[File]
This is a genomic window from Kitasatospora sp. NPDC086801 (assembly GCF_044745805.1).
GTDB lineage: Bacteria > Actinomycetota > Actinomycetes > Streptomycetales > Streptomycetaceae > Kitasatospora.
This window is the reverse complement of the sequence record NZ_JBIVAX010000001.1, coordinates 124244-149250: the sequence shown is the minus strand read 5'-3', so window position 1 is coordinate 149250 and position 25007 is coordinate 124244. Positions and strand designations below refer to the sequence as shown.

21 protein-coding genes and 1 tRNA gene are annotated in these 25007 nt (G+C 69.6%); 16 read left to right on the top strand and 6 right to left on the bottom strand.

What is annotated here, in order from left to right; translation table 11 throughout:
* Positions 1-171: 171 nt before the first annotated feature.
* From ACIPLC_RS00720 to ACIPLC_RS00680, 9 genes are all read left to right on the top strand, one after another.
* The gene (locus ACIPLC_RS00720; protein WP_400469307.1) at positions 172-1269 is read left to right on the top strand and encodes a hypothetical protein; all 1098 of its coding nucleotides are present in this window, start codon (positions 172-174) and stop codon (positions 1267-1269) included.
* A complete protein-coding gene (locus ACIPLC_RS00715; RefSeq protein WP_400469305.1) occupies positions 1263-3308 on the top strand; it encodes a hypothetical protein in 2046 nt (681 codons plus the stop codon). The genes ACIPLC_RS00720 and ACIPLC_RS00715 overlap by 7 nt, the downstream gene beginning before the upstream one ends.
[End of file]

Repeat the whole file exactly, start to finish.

This is a genomic window from Kitasatospora sp. NPDC086801 (assembly GCF_044745805.1).
GTDB lineage: Bacteria > Actinomycetota > Actinomycetes > Streptomycetales > Streptomycetaceae > Kitasatospora.
This window is the reverse complement of the sequence record NZ_JBIVAX010000001.1, coordinates 124244-149250: the sequence shown is the minus strand read 5'-3', so window position 1 is coordinate 149250 and position 25007 is coordinate 124244. Positions and strand designations below refer to the sequence as shown.

21 protein-coding genes and 1 tRNA gene are annotated in these 25007 nt (G+C 69.6%); 16 read left to right on the top strand and 6 right to left on the bottom strand.

What is annotated here, in order from left to right; translation table 11 throughout:
* Positions 1-171: 171 nt before the first annotated feature.
* From ACIPLC_RS00720 to ACIPLC_RS00680, 9 genes are all read left to right on the top strand, one after another.
* The gene (locus ACIPLC_RS00720; protein WP_400469307.1) at positions 172-1269 is read left to right on the top strand and encodes a hypothetical protein; all 1098 of its coding nucleotides are present in this window, start codon (positions 172-174) and stop codon (positions 1267-1269) included.
* A complete protein-coding gene (locus ACIPLC_RS00715; RefSeq protein WP_400469305.1) occupies positions 1263-3308 on the top strand; it encodes a hypothetical protein in 2046 nt (681 codons plus the stop codon). The genes ACIPLC_RS00720 and ACIPLC_RS00715 overlap by 7 nt, the downstream gene beginning before the upstream one ends.